At the end of January 1919, the Germans concentrated large forces on the Greater Poland Front and prepared an offensive aimed at the suppression of the Uprising. Both parties demonstrated their obstinacy and will to fight. At the beginning of February, the insurgent army switched to defence, fighting to maintain the territorial acquisitions from January. The course of battles was dramatic and the respective smaller and bigger towns were passed to and fro. However, in general, the Poles maintained the status quo, while the Germans were not able to make any significant breaches into the territories under Polish control. Yet still the Germans were getting ready for another offensive. 

In the meantime, the members of the Commissariat, from the middle of January, being aware of the threat of German offensives, and being concerned with the proper perception of the Greater Poland Uprising by the Entente states, at least from the Polish point of view, were involved in an intense exchange of telegrams with the Polish politicians of the Polish National Committee in Paris. There were hopes that a truce could be called, securing in this way the current military achievements of insurgent armies. In several telegrams to the Polish National Committee, which were quite alarming in tone, the commissars argued that the situation of the Poznań region was difficult in the face of expected German operations. Prof. Stanisław Sierpowski was right to observe that the main indication which justified the interest of the French in the fate of Greater Poland was the risk of the outbreak of war in the east, to which the Polish politicians pointed. Unfortunately, any adjustment of the terms of the armistice, including the considerations of the Poznań region, were not given due attention in January. The German politicians, in their telegrams to the Entente governments, built a falsified picture of events in Greater Poland. For instance, Ulrich Brockdorff-Rantzau, in his letter to the English government dated 15 January 1919, called the Polish Uprising a “rebellion, a crime against the Homeland and high treason”, and the goals of the insurgents were nothing more than: “the untamed wantonness of Polish imperialism”, stating that: “the German government perceives the current situation as an immense danger which threatens permanent peace in the world”. In response to the statements of the German minister of foreign affairs, which were full of confabulations, on 21 January 1919, the Commissariat of the Supreme People's Council sent a lengthy letter to the allied governments, in which, point by point, the German arguments were dismissed, discussing widely the lies, half-truths and manipulations.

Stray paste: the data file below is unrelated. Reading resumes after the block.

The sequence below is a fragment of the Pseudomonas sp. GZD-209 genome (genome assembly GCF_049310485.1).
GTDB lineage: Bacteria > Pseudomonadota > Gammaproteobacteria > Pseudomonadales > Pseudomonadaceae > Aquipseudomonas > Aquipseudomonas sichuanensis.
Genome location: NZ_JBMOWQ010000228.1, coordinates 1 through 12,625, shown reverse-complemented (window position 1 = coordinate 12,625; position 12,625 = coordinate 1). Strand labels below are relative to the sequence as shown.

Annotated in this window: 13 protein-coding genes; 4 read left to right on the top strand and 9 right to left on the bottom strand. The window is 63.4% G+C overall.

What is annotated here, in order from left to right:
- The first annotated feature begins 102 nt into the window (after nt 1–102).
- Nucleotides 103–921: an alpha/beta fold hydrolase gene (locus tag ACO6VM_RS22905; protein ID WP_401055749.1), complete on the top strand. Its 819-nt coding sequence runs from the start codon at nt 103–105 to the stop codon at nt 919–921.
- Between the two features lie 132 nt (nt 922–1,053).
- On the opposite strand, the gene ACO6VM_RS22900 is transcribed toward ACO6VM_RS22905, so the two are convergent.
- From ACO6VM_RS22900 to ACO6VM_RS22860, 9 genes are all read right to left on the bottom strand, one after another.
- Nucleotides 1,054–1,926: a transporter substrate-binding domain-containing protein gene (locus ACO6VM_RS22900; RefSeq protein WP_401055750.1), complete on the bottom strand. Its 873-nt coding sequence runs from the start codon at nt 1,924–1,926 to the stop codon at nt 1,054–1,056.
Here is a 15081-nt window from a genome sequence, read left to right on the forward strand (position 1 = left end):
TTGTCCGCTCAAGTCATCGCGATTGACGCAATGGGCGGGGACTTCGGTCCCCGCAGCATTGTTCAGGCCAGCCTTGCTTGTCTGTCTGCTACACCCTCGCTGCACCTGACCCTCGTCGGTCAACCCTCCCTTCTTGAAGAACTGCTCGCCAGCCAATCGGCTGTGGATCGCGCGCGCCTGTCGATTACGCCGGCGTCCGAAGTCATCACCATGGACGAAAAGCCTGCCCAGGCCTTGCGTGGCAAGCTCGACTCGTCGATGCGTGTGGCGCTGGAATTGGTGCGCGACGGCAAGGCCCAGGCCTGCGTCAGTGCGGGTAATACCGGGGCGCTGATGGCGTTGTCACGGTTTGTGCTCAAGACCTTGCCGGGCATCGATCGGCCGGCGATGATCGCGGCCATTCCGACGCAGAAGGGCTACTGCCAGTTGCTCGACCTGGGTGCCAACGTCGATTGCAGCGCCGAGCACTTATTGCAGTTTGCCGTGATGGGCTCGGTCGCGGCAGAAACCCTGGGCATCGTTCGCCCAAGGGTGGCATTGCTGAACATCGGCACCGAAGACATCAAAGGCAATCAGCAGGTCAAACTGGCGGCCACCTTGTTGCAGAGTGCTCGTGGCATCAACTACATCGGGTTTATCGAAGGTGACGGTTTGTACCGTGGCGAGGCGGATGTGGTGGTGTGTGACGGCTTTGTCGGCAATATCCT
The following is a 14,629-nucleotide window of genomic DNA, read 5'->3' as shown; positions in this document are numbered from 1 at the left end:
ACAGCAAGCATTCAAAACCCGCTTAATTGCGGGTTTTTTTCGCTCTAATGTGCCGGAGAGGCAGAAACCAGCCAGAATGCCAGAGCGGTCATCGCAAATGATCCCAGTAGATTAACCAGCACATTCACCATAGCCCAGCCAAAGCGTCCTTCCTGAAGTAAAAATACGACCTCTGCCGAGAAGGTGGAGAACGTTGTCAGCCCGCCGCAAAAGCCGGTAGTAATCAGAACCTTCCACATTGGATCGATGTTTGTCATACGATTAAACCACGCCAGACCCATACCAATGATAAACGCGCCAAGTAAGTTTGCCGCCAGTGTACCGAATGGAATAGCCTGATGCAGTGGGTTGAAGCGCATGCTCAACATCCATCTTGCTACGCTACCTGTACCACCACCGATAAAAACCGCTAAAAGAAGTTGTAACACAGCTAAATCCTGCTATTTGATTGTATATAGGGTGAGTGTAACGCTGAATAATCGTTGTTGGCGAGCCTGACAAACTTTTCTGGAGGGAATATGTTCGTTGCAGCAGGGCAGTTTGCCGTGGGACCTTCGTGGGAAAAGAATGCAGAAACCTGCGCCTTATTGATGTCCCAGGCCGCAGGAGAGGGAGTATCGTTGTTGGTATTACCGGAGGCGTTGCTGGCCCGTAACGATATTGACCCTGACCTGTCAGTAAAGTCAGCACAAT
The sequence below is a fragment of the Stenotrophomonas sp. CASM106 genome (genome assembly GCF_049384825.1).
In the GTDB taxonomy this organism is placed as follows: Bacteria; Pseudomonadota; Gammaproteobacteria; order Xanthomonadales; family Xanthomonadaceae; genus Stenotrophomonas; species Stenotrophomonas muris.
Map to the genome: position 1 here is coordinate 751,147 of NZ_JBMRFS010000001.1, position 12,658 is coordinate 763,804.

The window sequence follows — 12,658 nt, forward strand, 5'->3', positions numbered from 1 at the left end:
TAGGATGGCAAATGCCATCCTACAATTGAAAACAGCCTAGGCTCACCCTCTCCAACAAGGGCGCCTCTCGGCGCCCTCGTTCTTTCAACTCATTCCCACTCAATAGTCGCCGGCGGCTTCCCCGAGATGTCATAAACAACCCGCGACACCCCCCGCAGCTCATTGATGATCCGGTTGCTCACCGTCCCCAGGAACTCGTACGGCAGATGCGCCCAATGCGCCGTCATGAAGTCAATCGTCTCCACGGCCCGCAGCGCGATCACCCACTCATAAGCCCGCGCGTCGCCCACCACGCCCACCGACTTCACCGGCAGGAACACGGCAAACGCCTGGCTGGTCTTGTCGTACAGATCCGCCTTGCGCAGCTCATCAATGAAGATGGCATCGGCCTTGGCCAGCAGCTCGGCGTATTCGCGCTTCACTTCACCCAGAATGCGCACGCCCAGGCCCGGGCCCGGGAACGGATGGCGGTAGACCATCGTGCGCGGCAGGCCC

Next day, the issue of the Greater Poland uprising came to light during the meeting of the Supreme Council of the Principal Allied and Associated Powers. In this discussion, whose participants were, among others: Marshal Ferdinand Foch, Prime Minister Georges Clemencau, Prime Minister David Lloyd George, minister Arthur Balfour, Italian minister Sydney Sornino and U.S President Woodrow Wilson, attention was paid to the fact that the Polish struggles for independence in Greater Poland and other territories of the Prussian partition, demonstrate, on the one hand, a lack of trust in the peace conference, and on the other hand, in the opinion of the gathered participants, they destabilise the concept of the struggle of the reborn Poland with the Bolsheviks. As can be seen, the politicians of the Polish National Committee in Paris, acting in consultation with the Commissariat of the Supreme People’s Council, had a very difficult task to win over the Council of Ten for recognition of the achievements of the Greater Poland Uprising. The future of Greater Poland was uncertain and its fate was not yet sealed. One effect of the meetings held on 22 and 24 January 1919 was the appointment of the inter-allied mission sent to Poland under the leadership of Joseph Noulens, a French politician and diplomat, which was to be of a military and political nature. The main objective of the delegation was to prepare a report on the situation in Poland for the needs of the peace conference. On the other hand, the missions currently present in the Polish territories – the British one headed by Colonel H. Wade and the French one headed by General Berthelemy – were supposed to form a new extended mission. Its aim was to prevent the escalation of the Polish-German conflict.